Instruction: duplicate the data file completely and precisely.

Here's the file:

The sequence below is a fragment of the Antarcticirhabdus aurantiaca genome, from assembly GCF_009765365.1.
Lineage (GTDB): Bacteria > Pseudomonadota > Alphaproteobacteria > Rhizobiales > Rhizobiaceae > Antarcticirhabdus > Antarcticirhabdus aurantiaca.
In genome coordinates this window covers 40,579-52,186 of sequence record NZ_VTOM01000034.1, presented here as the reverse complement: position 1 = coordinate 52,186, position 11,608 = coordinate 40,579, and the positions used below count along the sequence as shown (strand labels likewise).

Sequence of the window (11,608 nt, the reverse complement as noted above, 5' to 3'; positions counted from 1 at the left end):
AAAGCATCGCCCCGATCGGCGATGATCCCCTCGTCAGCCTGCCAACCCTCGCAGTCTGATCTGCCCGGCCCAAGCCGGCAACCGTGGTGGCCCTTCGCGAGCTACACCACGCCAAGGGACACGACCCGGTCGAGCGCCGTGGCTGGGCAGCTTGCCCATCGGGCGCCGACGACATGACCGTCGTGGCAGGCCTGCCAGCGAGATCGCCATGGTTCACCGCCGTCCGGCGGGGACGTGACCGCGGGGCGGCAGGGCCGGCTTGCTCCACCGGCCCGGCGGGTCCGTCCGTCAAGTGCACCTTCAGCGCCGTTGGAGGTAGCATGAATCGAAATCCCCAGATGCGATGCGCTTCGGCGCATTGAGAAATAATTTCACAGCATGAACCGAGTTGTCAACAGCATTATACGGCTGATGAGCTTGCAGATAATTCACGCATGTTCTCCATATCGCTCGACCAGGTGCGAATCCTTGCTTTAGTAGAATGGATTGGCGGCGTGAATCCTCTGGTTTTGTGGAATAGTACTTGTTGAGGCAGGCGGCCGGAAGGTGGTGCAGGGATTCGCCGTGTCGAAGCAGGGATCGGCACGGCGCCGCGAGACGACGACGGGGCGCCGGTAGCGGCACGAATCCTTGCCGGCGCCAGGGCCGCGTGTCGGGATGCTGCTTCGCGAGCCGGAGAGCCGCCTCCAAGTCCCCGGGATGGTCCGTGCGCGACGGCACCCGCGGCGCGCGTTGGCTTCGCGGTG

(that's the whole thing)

The sequence below is a fragment of the Antarcticirhabdus aurantiaca genome, from assembly GCF_009765365.1.
Lineage (GTDB): Bacteria > Pseudomonadota > Alphaproteobacteria > Rhizobiales > Rhizobiaceae > Antarcticirhabdus > Antarcticirhabdus aurantiaca.
In genome coordinates this window covers 40,579-52,186 of sequence record NZ_VTOM01000034.1, presented here as the reverse complement: position 1 = coordinate 52,186, position 11,608 = coordinate 40,579, and the positions used below count along the sequence as shown (strand labels likewise).

Sequence of the window (11,608 nt, the reverse complement as noted above, 5' to 3'; positions counted from 1 at the left end):
AAAGCATCGCCCCGATCGGCGATGATCCCCTCGTCAGCCTGCCAACCCTCGCAGTCTGATCTGCCCGGCCCAAGCCGGCAACCGTGGTGGCCCTTCGCGAGCTACACCACGCCAAGGGACACGACCCGGTCGAGCGCCGTGGCTGGGCAGCTTGCCCATCGGGCGCCGACGACATGACCGTCGTGGCAGGCCTGCCAGCGAGATCGCCATGGTTCACCGCCGTCCGGCGGGGACGTGACCGCGGGGCGGCAGGGCCGGCTTGCTCCACCGGCCCGGCGGGTCCGTCCGTCAAGTGCACCTTCAGCGCCGTTGGAGGTAGCATGAATCGAAATCCCCAGATGCGATGCGCTTCGGCGCATTGAGAAATAATTTCACAGCATGAACCGAGTTGTCAACAGCATTATACGGCTGATGAGCTTGCAGATAATTCACGCATGTTCTCCATATCGCTCGACCAGGTGCGAATCCTTGCTTTAGTAGAATGGATTGGCGGCGTGAATCCTCTGGTTTTGTGGAATAGTACTTGTTGAGGCAGGCGGCCGGAAGGTGGTGCAGGGATTCGCCGTGTCGAAGCAGGGATCGGCACGGCGCCGCGAGACGACGACGGGGCGCCGGTAGCGGCACGAATCCTTGCCGGCGCCAGGGCCGCGTGTCGGGATGCTGCTTCGCGAGCCGGAGAGCCGCCTCCAAGTCCCCGGGATGGTCCGTGCGCGACGGCACCCGCGGCGCGCGTTGGCTTCGCGGTG